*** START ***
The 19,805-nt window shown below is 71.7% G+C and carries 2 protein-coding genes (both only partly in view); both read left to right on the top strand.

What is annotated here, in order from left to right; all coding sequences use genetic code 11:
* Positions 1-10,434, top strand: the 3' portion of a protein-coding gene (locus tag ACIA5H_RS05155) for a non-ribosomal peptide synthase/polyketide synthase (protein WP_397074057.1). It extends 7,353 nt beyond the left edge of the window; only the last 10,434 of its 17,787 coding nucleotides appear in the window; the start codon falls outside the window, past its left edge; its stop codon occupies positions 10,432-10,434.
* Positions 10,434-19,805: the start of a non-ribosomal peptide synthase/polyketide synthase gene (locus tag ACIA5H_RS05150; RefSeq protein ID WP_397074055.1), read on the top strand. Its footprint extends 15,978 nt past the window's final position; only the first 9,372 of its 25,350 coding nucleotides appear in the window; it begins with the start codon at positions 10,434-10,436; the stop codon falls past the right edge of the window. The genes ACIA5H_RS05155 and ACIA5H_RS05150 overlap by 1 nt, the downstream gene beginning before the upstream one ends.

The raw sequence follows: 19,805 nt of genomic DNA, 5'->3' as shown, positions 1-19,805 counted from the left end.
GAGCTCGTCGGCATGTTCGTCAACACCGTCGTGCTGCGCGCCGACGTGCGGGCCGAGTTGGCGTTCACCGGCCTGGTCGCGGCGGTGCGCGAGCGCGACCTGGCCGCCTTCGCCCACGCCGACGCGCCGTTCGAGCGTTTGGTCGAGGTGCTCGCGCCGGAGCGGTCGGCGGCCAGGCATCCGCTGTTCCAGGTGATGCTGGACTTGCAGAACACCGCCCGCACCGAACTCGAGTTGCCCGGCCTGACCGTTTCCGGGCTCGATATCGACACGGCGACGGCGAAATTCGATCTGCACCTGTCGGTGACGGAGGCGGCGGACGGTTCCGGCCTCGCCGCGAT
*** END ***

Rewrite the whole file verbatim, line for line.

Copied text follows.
The 19,805-nt window shown below is 71.7% G+C and carries 2 protein-coding genes (both only partly in view); both read left to right on the top strand.

What is annotated here, in order from left to right; all coding sequences use genetic code 11:
* Positions 1-10,434, top strand: the 3' portion of a protein-coding gene (locus tag ACIA5H_RS05155) for a non-ribosomal peptide synthase/polyketide synthase (protein WP_397074057.1). It extends 7,353 nt beyond the left edge of the window; only the last 10,434 of its 17,787 coding nucleotides appear in the window; the start codon falls outside the window, past its left edge; its stop codon occupies positions 10,432-10,434.
* Positions 10,434-19,805: the start of a non-ribosomal peptide synthase/polyketide synthase gene (locus tag ACIA5H_RS05150; RefSeq protein ID WP_397074055.1), read on the top strand. Its footprint extends 15,978 nt past the window's final position; only the first 9,372 of its 25,350 coding nucleotides appear in the window; it begins with the start codon at positions 10,434-10,436; the stop codon falls past the right edge of the window. The genes ACIA5H_RS05155 and ACIA5H_RS05150 overlap by 1 nt, the downstream gene beginning before the upstream one ends.

The raw sequence follows: 19,805 nt of genomic DNA, 5'->3' as shown, positions 1-19,805 counted from the left end.
GAGCTCGTCGGCATGTTCGTCAACACCGTCGTGCTGCGCGCCGACGTGCGGGCCGAGTTGGCGTTCACCGGCCTGGTCGCGGCGGTGCGCGAGCGCGACCTGGCCGCCTTCGCCCACGCCGACGCGCCGTTCGAGCGTTTGGTCGAGGTGCTCGCGCCGGAGCGGTCGGCGGCCAGGCATCCGCTGTTCCAGGTGATGCTGGACTTGCAGAACACCGCCCGCACCGAACTCGAGTTGCCCGGCCTGACCGTTTCCGGGCTCGATATCGACACGGCGACGGCGAAATTCGATCTGCACCTGTCGGTGACGGAGGCGGCGGACGGTTCCGGCCTCGCCGCGAT